22 March, 2011 - Published 12:04 GMT
By Sir Ronald Sanders
Consultant and former Caribbean diplomat
The devastating earthquake and Tsunami in Japan will have mixed effects on the Caribbean.
Even as the region – like the rest of the world – looks at Japan with the greatest sympathy for its loss of life and damage to property, it is evident that the Caribbean generally will suffer adverse consequences, but there will be an opportunity for some countries.
March 11th, 2011 will live forever in the minds of the people of Japan.
The Tohoku Pacific earthquake that hit the country was the strongest ever recorded in Japan and it triggered a Tsunami of immense proportions killing tens of thousands of people and destroying property estimated, so far, at a value of $200 billion.
The horrific videos transmitted worldwide, as the walls of waves rose and fell crushing everything before them and racing unhindered through streets and over buildings, will live for a long time in the memories of everyone who witnessed them.
The scale of damage was simply unimaginable.
As this commentary is being written, Japan’s woes are far from over.
Damaged nuclear reactors are emitting radiation that is sure to affect people within its harmful radius, and the added danger exists that at least one of them - the Fukushima nuclear plant - might pose even greater threats.
200,000 people have already been evacuated from around the area and radiation levels rose on the outskirts of Tokyo, 135 miles (210 kilometres) to the south, with a population of 30 million.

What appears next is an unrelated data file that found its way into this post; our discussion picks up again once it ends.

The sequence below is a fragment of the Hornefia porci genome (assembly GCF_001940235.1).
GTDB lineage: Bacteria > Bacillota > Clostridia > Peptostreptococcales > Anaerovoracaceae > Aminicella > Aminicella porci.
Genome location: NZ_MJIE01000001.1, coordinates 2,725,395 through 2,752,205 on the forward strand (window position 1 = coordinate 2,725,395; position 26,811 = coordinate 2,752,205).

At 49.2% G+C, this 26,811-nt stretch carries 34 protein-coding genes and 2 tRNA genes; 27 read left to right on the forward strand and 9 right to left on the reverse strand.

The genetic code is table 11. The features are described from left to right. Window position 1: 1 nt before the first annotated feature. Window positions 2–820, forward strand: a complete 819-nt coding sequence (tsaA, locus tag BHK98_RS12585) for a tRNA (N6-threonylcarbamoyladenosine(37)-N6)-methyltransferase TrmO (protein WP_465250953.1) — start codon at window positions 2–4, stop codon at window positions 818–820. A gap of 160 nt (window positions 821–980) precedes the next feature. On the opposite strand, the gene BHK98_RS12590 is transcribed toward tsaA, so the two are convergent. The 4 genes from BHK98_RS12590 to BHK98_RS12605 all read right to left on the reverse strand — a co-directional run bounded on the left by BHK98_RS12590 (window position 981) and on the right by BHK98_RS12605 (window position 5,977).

The scale of human suffering is already great.
Injured survivors, children and elderly are crammed into makeshift shelters, often without medicine.
Reuters reports that the Japanese Red Cross has deployed about 90 medical teams who are trying to provide the basics in care for 430,000 people in remote towns spread along the coast.
Unlike small islands and coastal states, such as those in the Caribbean and Pacific, Japan’s economy has the resilience to recover quickly even from a disaster of this magnitude.
The negative impact on its economy will be large in the short-term, but once rebuilding starts, the economy will grow and people now in shelters will return to newly built homes.
Japan is still the third largest economy in the world and despite its already high debt levels, financial markets are likely to take the view that the country is too big to allow it to fall.
The constraints that both the commercial financial market and international financial institutions place on small countries, faced with proportionately similar disasters, will not apply to Japan.
The Organisation for Economic Cooperation and Development (OECD) of which Japan is a leading member, has already stated: “While disasters reduce economic activity in the short run, subsequent reconstruction efforts tend to boost output growth.
The Japanese government has started discussions on reconstruction measures.
At present, fiscal resources appear limited to the remaining 0.2 trillion yen (0.04% of GDP) reserve fund in the Fiscal Year 2010 budget and the 1.1 trillion yen (0.2%) reserve in the Fiscal Year 2011 budget. However, supplementary budgets to finance reconstruction efforts will expand available fiscal resources”.